A Guide for Christian Couples Who Are Planning a Pagan Wedding

ImageAfter the unusually bitter winter that most of our country suffered through, the first hints of spring are a most welcome sight. For students, these are signals that their summer break is right around the corner. For many families, these warmer months will bring a much needed vacation. And for countless couples in love, summer means one thing: they will soon hold hands, gaze into each other’s eyes, and say, before God and their witnesses, “I do.”

Chances are, most of these soon-to-be-wedded couples have been planning this big day for months, perhaps even years. Dresses and shoes, cakes and flowers, invitations and accommodations: detail after detail demands attention and decision-making. If the engaged couple happens to be of a religious nature, specifically Christian, in addition to the general planning required, they might also wonder just how churchly their celebration needs to be. To that end, I offer here some practical suggestions and guiding principles on how Christian couples can, consciously or not, plan a pagan wedding.

If vocal music is to be part of your ceremony, pay close attention to the lyrics. Make sure they express, as eloquently and emotionally as possible, that you are in love, desire one another, and are ready to commit to a lifetime of happiness in one another’s arms. Something like that anyway. Do not select songs that speak of God as the one creating marriage as a gift to humanity, hymns that reflect the marriage of Christ to his bride the church, or anything that praises Jesus as the one whose sacrifice of love on the cross provides the very love by which the love of husband and wife is sustained. In other words, keep your music as secular and worldly as possible.

There are numerous unity rituals that can be incorporated into the ceremony. Perhaps you and your fiancé, or even other members of your family, will pour multicolored sands into a single, unifying container. Or as a variation on this theme, you might use water or marbles of various colors, or stick with the tried-and-true unity candle. All of these drive home the same idea of unity. Whatever you choose will work, just make sure that any words accompanying these ceremonies say nothing of the fact that Christ is the one who is doing the unifying. Make it appear as if you and you alone are joining yourselves to one another, not that God the Father is making you one. Unity by human will and decision: that’s what you want to impress upon yourselves, family, and friends.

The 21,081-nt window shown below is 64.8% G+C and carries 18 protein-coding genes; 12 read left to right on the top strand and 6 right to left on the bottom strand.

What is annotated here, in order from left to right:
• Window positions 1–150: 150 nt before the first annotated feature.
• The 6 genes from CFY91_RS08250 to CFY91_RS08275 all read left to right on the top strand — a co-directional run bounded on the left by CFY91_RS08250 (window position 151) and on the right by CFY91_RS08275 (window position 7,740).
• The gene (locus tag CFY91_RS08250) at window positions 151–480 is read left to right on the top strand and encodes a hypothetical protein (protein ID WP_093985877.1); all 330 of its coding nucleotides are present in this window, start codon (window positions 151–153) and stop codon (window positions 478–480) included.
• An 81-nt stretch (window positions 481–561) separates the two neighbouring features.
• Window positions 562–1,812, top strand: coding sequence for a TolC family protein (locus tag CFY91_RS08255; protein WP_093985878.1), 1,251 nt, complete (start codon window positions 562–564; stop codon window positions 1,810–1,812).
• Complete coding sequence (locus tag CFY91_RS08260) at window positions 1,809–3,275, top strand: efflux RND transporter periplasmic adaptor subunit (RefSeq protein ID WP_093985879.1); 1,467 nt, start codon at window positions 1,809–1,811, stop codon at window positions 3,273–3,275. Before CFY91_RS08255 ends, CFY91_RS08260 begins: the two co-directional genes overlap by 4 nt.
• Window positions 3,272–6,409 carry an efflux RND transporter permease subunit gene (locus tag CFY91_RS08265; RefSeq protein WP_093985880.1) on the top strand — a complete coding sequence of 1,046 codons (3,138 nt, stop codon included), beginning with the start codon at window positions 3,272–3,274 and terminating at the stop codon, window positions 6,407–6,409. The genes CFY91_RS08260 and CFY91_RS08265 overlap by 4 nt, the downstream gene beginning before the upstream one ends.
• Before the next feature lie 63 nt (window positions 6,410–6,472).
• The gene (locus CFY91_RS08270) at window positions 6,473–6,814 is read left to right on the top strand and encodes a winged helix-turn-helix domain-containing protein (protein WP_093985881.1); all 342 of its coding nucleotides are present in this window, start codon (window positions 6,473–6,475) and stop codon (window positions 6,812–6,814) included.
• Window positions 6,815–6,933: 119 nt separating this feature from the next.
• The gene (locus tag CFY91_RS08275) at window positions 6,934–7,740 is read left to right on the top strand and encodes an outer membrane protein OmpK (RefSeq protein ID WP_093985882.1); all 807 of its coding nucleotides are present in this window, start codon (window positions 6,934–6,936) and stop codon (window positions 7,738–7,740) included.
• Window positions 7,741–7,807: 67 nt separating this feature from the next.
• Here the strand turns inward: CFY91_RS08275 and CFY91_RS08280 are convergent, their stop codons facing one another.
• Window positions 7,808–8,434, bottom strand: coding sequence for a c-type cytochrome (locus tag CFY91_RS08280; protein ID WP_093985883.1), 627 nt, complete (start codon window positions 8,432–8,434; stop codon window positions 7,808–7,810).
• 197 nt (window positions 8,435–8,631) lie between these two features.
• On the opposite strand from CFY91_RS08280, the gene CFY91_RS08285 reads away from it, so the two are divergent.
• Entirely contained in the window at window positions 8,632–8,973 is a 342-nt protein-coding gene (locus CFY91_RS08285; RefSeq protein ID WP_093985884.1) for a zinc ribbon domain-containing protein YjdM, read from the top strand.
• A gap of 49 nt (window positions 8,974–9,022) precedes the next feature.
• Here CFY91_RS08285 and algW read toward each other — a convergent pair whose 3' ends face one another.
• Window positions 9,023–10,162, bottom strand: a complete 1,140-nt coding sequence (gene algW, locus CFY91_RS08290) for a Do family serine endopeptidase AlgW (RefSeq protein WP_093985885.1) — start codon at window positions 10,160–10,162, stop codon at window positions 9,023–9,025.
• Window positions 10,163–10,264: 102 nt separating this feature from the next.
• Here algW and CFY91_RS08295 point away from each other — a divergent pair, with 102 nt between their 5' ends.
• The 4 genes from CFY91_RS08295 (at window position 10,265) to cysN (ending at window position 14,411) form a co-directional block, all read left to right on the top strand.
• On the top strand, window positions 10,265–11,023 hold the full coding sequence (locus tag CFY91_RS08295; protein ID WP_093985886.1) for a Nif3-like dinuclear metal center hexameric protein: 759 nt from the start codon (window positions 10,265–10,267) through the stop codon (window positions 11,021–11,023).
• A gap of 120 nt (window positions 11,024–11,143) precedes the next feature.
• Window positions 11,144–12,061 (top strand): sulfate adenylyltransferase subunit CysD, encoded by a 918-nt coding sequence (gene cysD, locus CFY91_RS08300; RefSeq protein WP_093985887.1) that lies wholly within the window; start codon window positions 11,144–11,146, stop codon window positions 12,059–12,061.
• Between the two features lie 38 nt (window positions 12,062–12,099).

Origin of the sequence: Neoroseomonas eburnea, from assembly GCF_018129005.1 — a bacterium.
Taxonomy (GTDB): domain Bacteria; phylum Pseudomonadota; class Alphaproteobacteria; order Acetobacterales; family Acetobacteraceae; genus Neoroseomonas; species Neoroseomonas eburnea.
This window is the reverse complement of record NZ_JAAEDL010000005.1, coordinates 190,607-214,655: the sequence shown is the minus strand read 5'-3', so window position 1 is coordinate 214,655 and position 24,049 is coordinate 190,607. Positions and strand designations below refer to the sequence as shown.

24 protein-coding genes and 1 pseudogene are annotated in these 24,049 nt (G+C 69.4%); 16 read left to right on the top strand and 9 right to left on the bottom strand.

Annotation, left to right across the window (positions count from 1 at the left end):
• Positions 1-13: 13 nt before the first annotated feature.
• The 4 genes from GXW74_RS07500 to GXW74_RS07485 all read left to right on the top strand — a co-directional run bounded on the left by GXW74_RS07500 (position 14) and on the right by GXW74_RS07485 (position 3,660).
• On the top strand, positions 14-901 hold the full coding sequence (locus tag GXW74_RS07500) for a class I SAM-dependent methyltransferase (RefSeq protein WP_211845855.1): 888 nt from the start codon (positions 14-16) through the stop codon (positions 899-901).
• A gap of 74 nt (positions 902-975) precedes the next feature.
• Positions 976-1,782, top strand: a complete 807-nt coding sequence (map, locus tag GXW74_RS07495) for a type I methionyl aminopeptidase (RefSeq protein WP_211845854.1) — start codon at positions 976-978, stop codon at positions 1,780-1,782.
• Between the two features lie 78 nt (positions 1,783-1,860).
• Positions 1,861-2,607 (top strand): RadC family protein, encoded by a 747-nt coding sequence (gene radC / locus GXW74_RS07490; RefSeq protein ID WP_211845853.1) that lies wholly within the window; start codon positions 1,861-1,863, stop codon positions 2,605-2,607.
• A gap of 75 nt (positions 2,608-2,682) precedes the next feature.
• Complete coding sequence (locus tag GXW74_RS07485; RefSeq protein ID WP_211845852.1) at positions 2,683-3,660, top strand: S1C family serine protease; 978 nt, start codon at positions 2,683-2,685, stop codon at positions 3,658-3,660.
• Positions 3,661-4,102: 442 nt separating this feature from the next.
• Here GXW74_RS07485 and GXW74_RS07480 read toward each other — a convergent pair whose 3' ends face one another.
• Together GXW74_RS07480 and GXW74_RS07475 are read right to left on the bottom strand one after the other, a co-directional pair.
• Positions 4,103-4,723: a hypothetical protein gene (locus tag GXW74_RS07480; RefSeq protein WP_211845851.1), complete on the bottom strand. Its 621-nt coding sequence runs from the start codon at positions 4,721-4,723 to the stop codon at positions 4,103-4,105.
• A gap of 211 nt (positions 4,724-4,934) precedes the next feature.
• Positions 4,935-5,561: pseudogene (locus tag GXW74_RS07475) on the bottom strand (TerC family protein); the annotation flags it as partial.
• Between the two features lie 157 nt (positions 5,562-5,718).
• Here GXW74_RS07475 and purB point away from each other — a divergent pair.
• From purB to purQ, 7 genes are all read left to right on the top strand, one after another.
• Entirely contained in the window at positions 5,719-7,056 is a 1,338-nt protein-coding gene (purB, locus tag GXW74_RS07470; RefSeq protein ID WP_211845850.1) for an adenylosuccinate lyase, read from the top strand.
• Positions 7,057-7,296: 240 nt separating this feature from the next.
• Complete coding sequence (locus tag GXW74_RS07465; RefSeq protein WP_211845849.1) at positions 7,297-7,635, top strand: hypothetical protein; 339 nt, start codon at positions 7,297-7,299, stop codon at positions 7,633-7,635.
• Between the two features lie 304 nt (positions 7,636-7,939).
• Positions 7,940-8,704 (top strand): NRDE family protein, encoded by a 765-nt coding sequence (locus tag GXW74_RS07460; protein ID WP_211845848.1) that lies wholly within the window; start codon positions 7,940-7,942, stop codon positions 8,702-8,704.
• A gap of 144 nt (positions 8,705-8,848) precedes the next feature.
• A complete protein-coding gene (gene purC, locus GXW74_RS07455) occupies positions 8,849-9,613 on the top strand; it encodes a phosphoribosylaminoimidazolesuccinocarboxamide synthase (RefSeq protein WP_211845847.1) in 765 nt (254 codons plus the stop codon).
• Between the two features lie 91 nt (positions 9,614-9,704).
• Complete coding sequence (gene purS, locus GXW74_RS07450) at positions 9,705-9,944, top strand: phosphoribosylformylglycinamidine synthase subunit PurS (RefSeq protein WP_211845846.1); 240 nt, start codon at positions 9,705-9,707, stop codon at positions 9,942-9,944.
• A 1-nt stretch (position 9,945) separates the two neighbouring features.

Be careful about your selection of a preacher or other officiate. There are pastors out there who still believe that marriage is a divine institution, that husbands and wives are icons of the marriage of Jesus and the church. Unless reined in, these clergy are liable to urge you to use explicitly Christian songs and a traditional Christian liturgy in your ceremony. And they may possibly dare even to preach the Gospel on your wedding day. It’s probably best to hire an interfaith preacher for the day, just to be safe. That way you’re guaranteed the service will offend no one, be he/she Muslim, Jewish, agnostic, atheist, or whatever. The last thing you need is a preacher trying to make sure your wedding is a Christian service, and to that end counseling you on what you need to do on your wedding day.

That brings up the final point I want to make concerning guiding principles. It is your wedding, no one else’s. This day, this ceremony, is all about the two of you. Every decision you make needs to be driven by that fact. This is not a day on which you should be thanking God the Father for the gift of marriage between a man and a woman. This is no time to have a Christian worship service, complete with dignity, reverence, and holiness. Your wedding day is all about you, not Jesus, not his cross, not his love, not his church, but the two of you, who are beginning this life journey together.

If that principle guides you as Christians in your wedding planning, then all the details will work themselves out. You are sure to come up with a ceremony that is thoroughly pagan in nature.

If you do, you are also sure to begin your wedded life together by divorcing Jesus from your marriage.

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13 thoughts on “A Guide for Christian Couples Who Are Planning a Pagan Wedding